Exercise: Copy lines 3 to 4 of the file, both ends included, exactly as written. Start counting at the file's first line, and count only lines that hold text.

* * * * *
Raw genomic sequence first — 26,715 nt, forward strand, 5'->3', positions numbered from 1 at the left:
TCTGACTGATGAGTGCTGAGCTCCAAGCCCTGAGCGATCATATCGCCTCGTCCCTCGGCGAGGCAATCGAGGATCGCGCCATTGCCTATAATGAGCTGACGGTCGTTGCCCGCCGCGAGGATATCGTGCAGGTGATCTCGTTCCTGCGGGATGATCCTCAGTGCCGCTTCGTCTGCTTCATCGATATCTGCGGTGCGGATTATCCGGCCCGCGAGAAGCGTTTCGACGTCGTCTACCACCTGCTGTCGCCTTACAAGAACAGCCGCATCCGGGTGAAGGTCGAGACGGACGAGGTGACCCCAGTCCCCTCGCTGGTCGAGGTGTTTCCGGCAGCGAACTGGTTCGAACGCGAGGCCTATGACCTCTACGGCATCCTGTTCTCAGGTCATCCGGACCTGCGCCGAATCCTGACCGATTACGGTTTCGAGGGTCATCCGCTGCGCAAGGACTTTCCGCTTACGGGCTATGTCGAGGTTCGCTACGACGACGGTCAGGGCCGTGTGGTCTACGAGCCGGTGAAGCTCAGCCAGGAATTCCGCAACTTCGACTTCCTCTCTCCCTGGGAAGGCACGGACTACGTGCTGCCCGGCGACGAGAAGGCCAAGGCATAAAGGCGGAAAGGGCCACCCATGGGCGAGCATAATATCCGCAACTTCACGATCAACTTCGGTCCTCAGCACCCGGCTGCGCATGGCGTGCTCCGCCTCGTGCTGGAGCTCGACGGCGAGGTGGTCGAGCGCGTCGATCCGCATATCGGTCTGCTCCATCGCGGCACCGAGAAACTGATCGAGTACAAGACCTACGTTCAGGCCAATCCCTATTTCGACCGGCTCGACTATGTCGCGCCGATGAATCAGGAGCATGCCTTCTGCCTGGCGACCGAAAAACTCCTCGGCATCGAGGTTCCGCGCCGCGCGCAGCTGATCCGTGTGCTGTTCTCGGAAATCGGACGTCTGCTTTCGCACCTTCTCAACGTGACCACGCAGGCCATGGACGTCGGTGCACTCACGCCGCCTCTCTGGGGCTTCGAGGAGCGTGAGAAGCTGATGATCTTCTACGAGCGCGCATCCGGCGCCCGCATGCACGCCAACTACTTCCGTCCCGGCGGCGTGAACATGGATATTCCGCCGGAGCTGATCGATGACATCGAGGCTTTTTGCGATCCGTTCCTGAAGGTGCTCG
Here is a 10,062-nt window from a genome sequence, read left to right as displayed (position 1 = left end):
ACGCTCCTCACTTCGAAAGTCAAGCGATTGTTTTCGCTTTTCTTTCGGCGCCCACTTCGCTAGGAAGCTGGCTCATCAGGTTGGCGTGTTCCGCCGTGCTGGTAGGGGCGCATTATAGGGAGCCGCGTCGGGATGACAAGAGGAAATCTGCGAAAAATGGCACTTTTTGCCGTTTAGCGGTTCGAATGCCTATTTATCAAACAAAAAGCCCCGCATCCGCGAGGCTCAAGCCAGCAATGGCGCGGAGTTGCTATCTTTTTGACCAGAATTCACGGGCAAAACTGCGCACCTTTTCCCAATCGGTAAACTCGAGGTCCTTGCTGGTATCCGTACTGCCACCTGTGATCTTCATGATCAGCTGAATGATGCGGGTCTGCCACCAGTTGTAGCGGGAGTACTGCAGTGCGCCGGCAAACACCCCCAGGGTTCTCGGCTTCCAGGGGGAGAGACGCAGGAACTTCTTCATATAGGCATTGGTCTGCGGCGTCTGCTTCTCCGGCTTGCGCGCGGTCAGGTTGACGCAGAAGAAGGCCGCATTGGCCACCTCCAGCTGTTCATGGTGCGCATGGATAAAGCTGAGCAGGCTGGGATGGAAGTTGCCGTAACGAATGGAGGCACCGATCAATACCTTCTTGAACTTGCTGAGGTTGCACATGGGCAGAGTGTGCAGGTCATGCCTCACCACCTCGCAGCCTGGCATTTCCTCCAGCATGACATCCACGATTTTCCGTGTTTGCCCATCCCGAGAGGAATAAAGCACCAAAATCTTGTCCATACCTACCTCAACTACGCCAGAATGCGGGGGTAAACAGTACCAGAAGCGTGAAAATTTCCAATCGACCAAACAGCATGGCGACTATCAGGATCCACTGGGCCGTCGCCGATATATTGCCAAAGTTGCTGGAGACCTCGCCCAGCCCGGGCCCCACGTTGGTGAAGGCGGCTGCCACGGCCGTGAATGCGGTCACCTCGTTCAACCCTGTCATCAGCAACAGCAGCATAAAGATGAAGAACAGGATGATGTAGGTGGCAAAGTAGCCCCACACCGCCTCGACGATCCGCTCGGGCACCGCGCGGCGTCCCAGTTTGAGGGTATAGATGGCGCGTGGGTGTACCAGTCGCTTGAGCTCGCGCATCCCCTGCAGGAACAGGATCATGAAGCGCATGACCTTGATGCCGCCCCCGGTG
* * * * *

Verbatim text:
Here is a 10,062-nt window from a genome sequence, read left to right as displayed (position 1 = left end):
ACGCTCCTCACTTCGAAAGTCAAGCGATTGTTTTCGCTTTTCTTTCGGCGCCCACTTCGCTAGGAAGCTGGCTCATCAGGTTGGCGTGTTCCGCCGTGCTGGTAGGGGCGCATTATAGGGAGCCGCGTCGGGATGACAAGAGGAAATCTGCGAAAAATGGCACTTTTTGCCGTTTAGCGGTTCGAATGCCTATTTATCAAACAAAAAGCCCCGCATCCGCGAGGCTCAAGCCAGCAATGGCGCGGAGTTGCTATCTTTTTGACCAGAATTCACGGGCAAAACTGCGCACCTTTTCCCAATCGGTAAACTCGAGGTCCTTGCTGGTATCCGTACTGCCACCTGTGATCTTCATGATCAGCTGAATGATGCGGGTCTGCCACCAGTTGTAGCGGGAGTACTGCAGTGCGCCGGCAAACACCCCCAGGGTTCTCGGCTTCCAGGGGGAGAGACGCAGGAACTTCTTCATATAGGCATTGGTCTGCGGCGTCTGCTTCTCCGGCTTGCGCGCGGTCAGGTTGACGCAGAAGAAGGCCGCATTGGCCACCTCCAGCTGTTCATGGTGCGCATGGATAAAGCTGAGCAGGCTGGGATGGAAGTTGCCGTAACGAATGGAGGCACCGATCAATACCTTCTTGAACTTGCTGAGGTTGCACATGGGCAGAGTGTGCAGGTCATGCCTCACCACCTCGCAGCCTGGCATTTCCTCCAGCATGACATCCACGATTTTCCGTGTTTGCCCATCCCGAGAGGAATAAAGCACCAAAATCTTGTCCATACCTACCTCAACTACGCCAGAATGCGGGGGTAAACAGTACCAGAAGCGTGAAAATTTCCAATCGACCAAACAGCATGGCGACTATCAGGATCCACTGGGCCGTCGCCGATATATTGCCAAAGTTGCTGGAGACCTCGCCCAGCCCGGGCCCCACGTTGGTGAAGGCGGCTGCCACGGCCGTGAATGCGGTCACCTCGTTCAACCCTGTCATCAGCAACAGCAGCATAAAGATGAAGAACAGGATGATGTAGGTGGCAAAGTAGCCCCACACCGCCTCGACGATCCGCTCGGGCACCGCGCGGCGTCCCAGTTTGAGGGTATAGATGGCGCGTGGGTGTACCAGTCGCTTGAGCTCGCGCATCCCCTGCAGGAACAGGATCATGAAGCGCATGACCTTGATGCCGCCCCCGGTG